Climate activists consistently employ a tactic of identifying something that people love and then make up claims that climate change is destroying it. In today’s edition, the BBC is promoting a shoddy article published by a third-rate activist group to claim climate change will destroy the sports we all love. Google has joined in the panic, elevating the BBC article to the top of Google News searches today under the term “climate change.” But don’t worry about this new iteration of the phantom Climate Delusion – climate change will not destroy sports.

The BBC article is titled, “Climate change: Sport heading for a fall as temperatures rise.” Supporting its claim, the BBC article cites a “new study compiled by academic and author David Goldblatt.”

The BBC article states, “While the Covid-19 pandemic has disrupted sports as much as any other aspect of social life, many experts believe that this is just a dress rehearsal for the long-term impacts on sport of a world that’s way too hot. Extreme weather events, related to rising temperatures, have already disrupted some of the world’s most high-profile sports in recent years.”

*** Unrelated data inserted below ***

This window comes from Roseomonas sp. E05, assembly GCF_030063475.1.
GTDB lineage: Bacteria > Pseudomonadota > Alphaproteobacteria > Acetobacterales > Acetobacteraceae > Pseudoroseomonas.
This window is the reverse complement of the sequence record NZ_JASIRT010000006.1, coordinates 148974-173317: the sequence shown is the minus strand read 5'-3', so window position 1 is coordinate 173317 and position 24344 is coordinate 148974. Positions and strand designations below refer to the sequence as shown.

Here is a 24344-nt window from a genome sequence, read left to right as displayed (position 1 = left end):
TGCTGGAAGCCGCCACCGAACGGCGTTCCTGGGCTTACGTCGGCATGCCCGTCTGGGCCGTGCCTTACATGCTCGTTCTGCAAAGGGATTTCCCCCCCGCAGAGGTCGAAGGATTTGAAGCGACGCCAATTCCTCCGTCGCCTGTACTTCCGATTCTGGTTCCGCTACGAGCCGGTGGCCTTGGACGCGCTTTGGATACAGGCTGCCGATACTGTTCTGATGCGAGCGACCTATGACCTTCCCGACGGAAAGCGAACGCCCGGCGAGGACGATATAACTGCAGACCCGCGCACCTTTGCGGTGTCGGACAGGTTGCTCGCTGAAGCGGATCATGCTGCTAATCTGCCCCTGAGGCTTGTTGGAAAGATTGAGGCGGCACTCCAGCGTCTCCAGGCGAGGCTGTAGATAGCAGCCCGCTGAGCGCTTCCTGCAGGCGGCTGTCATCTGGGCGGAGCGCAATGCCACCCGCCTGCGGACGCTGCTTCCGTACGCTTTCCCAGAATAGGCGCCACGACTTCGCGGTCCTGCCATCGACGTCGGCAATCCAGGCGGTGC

BBC identifying the author of the underlying paper as “academic and author David Goldblatt” makes Goldblatt and his paper sound quite impressive. In reality, Goldblatt is soccer writer. Hey, I love sports, too, but writing about soccer, or baseball, or basketball is not quite what people envision when you identify somebody as an “academic and author.”

BBC did more than simply mislead people about Goldblatt’s phantom academic credentials. BBC also failed to note that the “new study” was published by the climate activist group Rapid Transition Alliance. The Rapid Transition Alliance describes its mission as, “The climate is changing faster than we are. The danger of triggering irreversible environmental damage that spirals, feeding off itself, means that winning too slowly is the same as losing.”

It is curious how BBC never alerts readers to the activist agenda of the organization that published the paper. BBC instead, leaves people to assume the “academic” paper was published by an objective scientific source.

So, ultimately, a jock writer puts together an article for a climate activist group that nobody has ever heard of, and then BBC, Google, and others promote the article to an unsuspecting public as a “study” by a serious “academic” coming from an objective point of view. Yeah, right.

The gist of Goldblatt’s paper is that climate change is causing an increase in extreme weather events that will devastate sporting events. For example, the BBC article shows a photograph of a soccer game being played in the rain, resulting in a tiny corner of the field having perhaps a quarter inch of standing water. The BBC utilizes this photograph to support its assertion that, summarizing Goldblatt’s paper, “By 2050, it’s estimated that almost one in four English football field grounds can expect flooding every year.” Yes, a quarter inch of standing water on a tiny corner of a soccer field – Big Deal.